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Linear Algebra II: Matrix Algebra
About this courseSkip About this course
Your ability to apply the concepts that we introduced in our previous course is enhanced when you can perform algebraic operations with matrices. At the start of this class, you will see how we can apply the Invertible Matrix Theorem to describe how a square matrix might be used to solve linear equations. This theorem is a fundamental role in linear algebra, as it synthesizes many of the concepts introduced in the first course into one succinct concept.
You will then explore theorems and algorithms that will allow you to apply linear algebra in ways that involve two or more matrices. You will examine partitioned matrices and matrix factorizations, which appear in most modern uses of linear algebra. You will also explore two applications of matrix algebra, to economics and to computer graphics.
Students taking this class are encouraged to first complete the first course in this series, linear equations.
At a glance
What you'll learnSkip What you'll learn
Upon completion of this course, learners will be able to:
- Apply matrix algebra, the matrix transpose, and the zero and identity matrices, to solve and analyze matrix equations.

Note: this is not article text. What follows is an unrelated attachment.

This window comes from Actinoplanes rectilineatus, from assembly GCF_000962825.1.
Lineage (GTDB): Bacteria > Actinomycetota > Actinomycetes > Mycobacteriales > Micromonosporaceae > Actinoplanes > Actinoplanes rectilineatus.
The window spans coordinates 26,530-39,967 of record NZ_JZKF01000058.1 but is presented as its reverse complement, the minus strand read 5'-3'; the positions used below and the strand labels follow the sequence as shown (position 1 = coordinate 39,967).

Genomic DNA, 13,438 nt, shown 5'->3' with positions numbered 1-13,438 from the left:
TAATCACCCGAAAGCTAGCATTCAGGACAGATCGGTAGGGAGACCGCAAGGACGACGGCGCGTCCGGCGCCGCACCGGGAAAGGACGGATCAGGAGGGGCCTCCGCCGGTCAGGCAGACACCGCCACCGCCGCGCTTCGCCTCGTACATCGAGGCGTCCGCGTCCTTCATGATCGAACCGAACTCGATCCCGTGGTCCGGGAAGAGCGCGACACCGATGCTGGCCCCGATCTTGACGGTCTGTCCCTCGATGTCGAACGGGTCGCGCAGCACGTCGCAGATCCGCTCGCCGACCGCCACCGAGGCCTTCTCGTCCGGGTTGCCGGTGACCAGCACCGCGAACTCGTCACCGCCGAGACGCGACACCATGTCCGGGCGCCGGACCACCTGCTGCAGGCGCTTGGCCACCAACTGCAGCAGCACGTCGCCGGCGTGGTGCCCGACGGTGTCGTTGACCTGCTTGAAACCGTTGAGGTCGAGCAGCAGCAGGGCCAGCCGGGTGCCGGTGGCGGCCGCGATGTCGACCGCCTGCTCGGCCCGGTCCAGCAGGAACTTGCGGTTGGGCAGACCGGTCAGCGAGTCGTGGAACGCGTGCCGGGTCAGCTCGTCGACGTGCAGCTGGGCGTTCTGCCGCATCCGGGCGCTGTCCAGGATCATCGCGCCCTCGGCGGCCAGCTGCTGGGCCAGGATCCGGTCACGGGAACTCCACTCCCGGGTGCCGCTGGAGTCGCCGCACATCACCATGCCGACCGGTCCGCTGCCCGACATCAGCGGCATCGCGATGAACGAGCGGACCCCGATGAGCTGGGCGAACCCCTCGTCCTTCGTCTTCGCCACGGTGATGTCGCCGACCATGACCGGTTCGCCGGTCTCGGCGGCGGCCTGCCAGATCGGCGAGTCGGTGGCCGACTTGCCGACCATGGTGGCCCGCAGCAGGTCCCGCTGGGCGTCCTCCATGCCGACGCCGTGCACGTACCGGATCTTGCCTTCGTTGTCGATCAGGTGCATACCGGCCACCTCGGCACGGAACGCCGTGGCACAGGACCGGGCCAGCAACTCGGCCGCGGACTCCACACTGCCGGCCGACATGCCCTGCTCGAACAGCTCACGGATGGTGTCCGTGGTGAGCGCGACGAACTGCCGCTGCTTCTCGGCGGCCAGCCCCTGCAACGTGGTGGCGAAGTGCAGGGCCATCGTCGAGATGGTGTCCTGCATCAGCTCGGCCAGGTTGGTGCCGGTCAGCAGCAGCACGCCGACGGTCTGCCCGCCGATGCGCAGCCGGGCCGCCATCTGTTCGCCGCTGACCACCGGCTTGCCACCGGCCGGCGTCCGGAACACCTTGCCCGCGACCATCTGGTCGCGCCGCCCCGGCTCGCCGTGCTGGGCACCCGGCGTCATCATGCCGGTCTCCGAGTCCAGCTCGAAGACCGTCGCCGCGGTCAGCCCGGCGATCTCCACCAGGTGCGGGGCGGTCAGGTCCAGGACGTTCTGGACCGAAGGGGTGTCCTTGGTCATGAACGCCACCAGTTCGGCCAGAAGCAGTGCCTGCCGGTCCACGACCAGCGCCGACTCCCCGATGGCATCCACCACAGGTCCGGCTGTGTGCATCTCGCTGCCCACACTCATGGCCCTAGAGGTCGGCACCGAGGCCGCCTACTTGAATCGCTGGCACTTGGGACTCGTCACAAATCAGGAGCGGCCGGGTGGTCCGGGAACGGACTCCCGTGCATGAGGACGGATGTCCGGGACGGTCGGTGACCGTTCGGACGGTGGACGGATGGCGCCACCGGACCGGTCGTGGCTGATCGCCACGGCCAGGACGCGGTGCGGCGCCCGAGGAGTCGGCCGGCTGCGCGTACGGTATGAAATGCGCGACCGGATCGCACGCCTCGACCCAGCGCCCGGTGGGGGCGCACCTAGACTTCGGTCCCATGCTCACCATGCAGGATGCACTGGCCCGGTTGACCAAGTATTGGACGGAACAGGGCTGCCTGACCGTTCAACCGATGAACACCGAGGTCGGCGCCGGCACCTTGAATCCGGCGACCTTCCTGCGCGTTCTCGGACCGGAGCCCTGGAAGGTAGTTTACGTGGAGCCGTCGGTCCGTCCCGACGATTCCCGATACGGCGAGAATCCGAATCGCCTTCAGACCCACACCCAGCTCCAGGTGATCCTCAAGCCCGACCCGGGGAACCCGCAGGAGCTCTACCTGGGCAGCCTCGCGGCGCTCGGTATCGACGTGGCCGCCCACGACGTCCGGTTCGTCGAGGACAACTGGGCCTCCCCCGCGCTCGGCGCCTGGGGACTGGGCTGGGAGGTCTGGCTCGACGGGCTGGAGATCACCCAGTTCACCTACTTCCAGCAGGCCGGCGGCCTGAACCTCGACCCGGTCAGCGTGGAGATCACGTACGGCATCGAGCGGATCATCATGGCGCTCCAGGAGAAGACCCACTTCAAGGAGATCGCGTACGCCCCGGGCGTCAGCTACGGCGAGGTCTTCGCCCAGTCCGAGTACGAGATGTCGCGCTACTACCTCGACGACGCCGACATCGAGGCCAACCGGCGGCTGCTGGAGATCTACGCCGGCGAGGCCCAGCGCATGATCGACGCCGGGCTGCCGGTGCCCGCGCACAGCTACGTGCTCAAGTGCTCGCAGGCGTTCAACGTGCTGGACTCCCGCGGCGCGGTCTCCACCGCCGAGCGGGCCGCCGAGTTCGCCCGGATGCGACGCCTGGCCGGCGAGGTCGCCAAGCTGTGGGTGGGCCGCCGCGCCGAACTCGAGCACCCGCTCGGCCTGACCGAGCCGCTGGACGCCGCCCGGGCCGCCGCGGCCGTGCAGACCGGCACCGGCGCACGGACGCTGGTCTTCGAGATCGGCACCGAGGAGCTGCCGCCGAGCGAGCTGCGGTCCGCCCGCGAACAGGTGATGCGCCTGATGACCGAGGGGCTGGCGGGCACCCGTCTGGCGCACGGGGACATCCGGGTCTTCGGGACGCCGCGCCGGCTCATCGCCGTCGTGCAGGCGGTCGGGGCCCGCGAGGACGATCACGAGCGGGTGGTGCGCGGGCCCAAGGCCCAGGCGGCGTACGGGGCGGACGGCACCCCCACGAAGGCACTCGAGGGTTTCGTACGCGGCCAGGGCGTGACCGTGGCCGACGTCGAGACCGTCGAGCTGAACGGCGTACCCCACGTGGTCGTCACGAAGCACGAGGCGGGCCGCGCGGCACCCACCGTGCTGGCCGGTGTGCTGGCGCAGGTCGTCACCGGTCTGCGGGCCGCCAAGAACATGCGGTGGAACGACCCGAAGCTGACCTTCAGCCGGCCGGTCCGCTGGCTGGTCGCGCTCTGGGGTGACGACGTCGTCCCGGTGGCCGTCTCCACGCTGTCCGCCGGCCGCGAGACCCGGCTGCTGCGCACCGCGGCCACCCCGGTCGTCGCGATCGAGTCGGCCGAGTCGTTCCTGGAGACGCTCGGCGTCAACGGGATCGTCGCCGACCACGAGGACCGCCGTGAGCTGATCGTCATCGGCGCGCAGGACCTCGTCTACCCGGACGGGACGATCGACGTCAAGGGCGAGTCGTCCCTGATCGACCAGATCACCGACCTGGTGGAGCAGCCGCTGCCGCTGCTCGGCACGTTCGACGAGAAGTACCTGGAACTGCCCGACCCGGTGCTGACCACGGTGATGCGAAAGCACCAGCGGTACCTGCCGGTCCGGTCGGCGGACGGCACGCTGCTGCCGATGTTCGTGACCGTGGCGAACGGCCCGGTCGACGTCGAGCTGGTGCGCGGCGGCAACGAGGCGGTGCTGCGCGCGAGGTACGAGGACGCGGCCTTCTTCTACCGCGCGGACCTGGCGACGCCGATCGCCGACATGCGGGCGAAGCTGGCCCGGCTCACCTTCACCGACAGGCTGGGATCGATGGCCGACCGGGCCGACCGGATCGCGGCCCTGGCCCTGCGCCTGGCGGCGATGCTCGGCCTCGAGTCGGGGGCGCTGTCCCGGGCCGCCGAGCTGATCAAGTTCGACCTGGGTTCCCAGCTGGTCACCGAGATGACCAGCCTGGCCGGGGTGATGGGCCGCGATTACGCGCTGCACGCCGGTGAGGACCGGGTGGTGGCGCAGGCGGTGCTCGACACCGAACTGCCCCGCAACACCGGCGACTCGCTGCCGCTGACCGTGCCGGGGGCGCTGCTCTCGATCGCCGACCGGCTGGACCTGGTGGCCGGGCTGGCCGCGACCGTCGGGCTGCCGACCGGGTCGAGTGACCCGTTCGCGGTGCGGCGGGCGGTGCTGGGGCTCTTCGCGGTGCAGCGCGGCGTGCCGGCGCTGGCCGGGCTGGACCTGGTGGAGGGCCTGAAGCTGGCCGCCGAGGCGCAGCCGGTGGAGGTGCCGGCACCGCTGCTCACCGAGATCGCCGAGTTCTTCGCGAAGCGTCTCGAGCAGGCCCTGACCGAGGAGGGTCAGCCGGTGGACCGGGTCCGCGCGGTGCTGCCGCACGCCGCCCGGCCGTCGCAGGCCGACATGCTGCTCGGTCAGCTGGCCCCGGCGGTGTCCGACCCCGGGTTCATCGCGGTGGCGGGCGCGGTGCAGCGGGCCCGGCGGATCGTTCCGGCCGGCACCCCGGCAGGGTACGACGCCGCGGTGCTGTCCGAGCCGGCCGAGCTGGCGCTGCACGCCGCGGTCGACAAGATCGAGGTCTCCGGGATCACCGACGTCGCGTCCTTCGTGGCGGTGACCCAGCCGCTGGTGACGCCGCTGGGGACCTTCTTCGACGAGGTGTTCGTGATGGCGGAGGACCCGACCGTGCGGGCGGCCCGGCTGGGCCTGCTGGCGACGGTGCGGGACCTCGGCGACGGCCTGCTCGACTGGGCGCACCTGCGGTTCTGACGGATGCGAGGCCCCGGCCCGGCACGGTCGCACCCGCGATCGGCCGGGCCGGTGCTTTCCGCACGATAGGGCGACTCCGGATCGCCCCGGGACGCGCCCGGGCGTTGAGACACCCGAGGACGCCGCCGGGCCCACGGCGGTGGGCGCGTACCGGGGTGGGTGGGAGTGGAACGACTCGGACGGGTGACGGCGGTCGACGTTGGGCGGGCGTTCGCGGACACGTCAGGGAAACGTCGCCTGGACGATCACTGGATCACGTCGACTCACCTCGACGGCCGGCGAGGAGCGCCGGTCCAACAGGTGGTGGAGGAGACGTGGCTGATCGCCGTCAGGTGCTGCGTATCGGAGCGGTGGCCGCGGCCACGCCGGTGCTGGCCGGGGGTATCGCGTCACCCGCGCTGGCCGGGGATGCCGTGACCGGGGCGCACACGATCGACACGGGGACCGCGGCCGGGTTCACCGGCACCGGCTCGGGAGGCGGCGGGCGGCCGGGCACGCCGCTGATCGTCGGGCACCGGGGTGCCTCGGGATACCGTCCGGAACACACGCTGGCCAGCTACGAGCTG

- Apply the formal definition of an inverse, and its algebraic properties, to solve and analyze linear systems.
- Characterize the invertibility of a matrix using the Invertible Matrix Theorem.
- Apply partitioned matrices to solve problems regarding matrix invertibility and matrix multiplication.
- Compute an LU factorization of a matrix and apply the LU factorization to solve systems of equations.
- Apply matrix algebra and inverses to solve and analyze Leontif Input-Output problems.
- Construct transformation matrices to represent composite transforms in 2D and 3D using homogeneous coordinates.
- Construct a basis for a subspace.
- Calculate the coordinates of a vector in a given basis.
- Characterize a matrix using the concepts of rank, column space, and null space.
- Apply the Rank, Basis, and Matrix Invertibility theorems to describe matrices, subspaces, and systems.